Not all the time. It was hard. Women would come in and ask questions about their boyfriends and husbands and ask me when the cheating would stop… and while you can see some stuff clearly, others you can't, but they don't want to hear that. Sometimes you make it up as you go along: "avoid donuts" "your lucky number is 72", things like that. It entertained them.

Read the whole of PART 1 here.

Thursday, June 17, 2010


Fidelis Angela Tan's review of Demons of the New Year (Part 2) is now uploaded at Metakritiko. Check it out!

Here's an excerpt.

I've already begun my review (see part 1) of Demons of the New Year (for mature audiences only; NSFW), the entirely free, entirely online horror anthology from Estranghero Press edited by Karl De Mesa and Joey Nacino. As mentioned, the anthology presents a variety of takes on the concept of "demons", and here are my takes on the remaining nine stories. Spoiler warning still applies, so go check the stories out first.

Eliza Victoria
Salot brings us to the birthing place of horror stories – the “probinsya.” A good portion of the story involves the main character – a girl from the province about to go to the city for college - going over the horror stories she’s heard from friends and family. These stories are strange little blurbs about sighting apparitions and hearing voices in the night – the kind of stories we’ve all heard before, from maybe a family member or friend, and which more often than not take place outside the safeties of big cities.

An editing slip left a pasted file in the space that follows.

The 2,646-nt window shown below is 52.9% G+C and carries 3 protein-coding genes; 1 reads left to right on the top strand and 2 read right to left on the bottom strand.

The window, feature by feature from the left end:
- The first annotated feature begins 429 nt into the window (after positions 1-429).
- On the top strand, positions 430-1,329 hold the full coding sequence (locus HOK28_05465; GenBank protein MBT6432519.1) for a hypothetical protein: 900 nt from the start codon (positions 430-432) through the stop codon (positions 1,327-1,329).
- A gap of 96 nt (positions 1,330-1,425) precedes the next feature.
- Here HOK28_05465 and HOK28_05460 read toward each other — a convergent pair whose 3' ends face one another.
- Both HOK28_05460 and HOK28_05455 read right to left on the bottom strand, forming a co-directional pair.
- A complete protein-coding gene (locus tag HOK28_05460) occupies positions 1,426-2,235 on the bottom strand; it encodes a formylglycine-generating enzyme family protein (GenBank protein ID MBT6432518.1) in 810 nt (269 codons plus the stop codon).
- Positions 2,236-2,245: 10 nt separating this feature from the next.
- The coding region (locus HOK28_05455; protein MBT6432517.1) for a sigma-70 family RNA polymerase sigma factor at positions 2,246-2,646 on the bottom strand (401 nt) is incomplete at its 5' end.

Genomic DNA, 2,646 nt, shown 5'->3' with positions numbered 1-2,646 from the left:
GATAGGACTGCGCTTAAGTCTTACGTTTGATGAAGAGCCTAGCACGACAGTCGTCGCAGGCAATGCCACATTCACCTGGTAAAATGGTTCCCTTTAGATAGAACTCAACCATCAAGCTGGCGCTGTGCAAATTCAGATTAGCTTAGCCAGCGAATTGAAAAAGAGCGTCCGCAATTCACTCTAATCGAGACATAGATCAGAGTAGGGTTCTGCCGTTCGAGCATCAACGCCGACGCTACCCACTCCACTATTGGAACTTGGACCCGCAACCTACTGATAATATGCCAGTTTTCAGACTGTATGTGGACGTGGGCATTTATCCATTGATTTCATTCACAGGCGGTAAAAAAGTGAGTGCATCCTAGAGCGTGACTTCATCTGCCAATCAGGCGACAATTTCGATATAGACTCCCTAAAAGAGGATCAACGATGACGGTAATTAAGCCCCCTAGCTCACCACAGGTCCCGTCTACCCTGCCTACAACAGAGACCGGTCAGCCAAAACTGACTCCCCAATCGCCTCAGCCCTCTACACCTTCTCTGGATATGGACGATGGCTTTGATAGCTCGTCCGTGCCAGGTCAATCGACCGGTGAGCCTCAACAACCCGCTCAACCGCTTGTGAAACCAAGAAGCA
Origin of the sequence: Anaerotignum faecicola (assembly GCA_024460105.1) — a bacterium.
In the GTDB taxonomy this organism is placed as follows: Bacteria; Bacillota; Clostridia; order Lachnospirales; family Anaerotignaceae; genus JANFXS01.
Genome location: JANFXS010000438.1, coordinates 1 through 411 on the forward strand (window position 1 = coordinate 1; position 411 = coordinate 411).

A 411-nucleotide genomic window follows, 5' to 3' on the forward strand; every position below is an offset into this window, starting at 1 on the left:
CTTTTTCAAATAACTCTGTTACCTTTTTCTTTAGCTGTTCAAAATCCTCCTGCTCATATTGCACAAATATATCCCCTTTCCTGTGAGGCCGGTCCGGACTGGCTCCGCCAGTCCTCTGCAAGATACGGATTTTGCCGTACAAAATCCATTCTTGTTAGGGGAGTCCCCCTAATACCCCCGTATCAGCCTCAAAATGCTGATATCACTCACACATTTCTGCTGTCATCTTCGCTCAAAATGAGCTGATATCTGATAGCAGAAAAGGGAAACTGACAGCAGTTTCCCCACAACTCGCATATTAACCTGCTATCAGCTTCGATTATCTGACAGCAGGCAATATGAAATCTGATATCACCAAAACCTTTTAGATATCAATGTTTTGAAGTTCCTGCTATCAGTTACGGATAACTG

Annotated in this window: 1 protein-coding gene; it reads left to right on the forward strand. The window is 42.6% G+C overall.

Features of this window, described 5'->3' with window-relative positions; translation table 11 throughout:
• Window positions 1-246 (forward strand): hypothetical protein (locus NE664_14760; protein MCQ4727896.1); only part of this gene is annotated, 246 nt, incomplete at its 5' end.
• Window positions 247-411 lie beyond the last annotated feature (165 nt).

The main character gripes over these stories – they’re part of an absurd, backwards culture she’s ready to ditch. But just as she’s about to leave all those old superstitions behind, the old superstitions (in typical horror story fashion) come to her. This is when the story takes a sharp turn for the unexpected – the salot, the supposed bringers of plague and ill fortune, are not quite what she’s always been told they were, and the way she treats them is far from how other people have.
Salot is a sweet read, and the suggestion that the things that go bump in the night might have much more to them than the probinsya-type horror stories suggest, is in itself enough to make it worth reading.

The Different Degrees of Night
Don Jaucian
The Different Degrees of Night is a thickly narrated, sensual read. It transports the reader to a mysterious city where shadows run deep and cold and things like comfort or beauty are hard to come by and difficult to keep.

There are two demons here – one is a strange shape-shifting creature which the main character encounters at various points in his life. There’s little that is revealed about this creature, except that it always brings wide-scale disaster and that it seems to be following the main character around – even appearing (possibly) as an attractive human being.

The other demon is the city itself, where the dregs of society seem to gather to die. As the story says, “Every shadow in the city has a name. In every corner, every alley and every murky divehole of this city lives these forsaken beings, whose only meaning of existence rests in their ability to resuscitate the city’s flatlining vitality. It’s not a complicated equation. They live, fend off for their lives and the city takes back whatever’s left of them, if they’re lucky enough not to kill themselves.”

This is a story less about the ‘scary’, and more about the feeling of slow decay – something the reader gets to feel every step of the way.

Saturday, June 12, 2010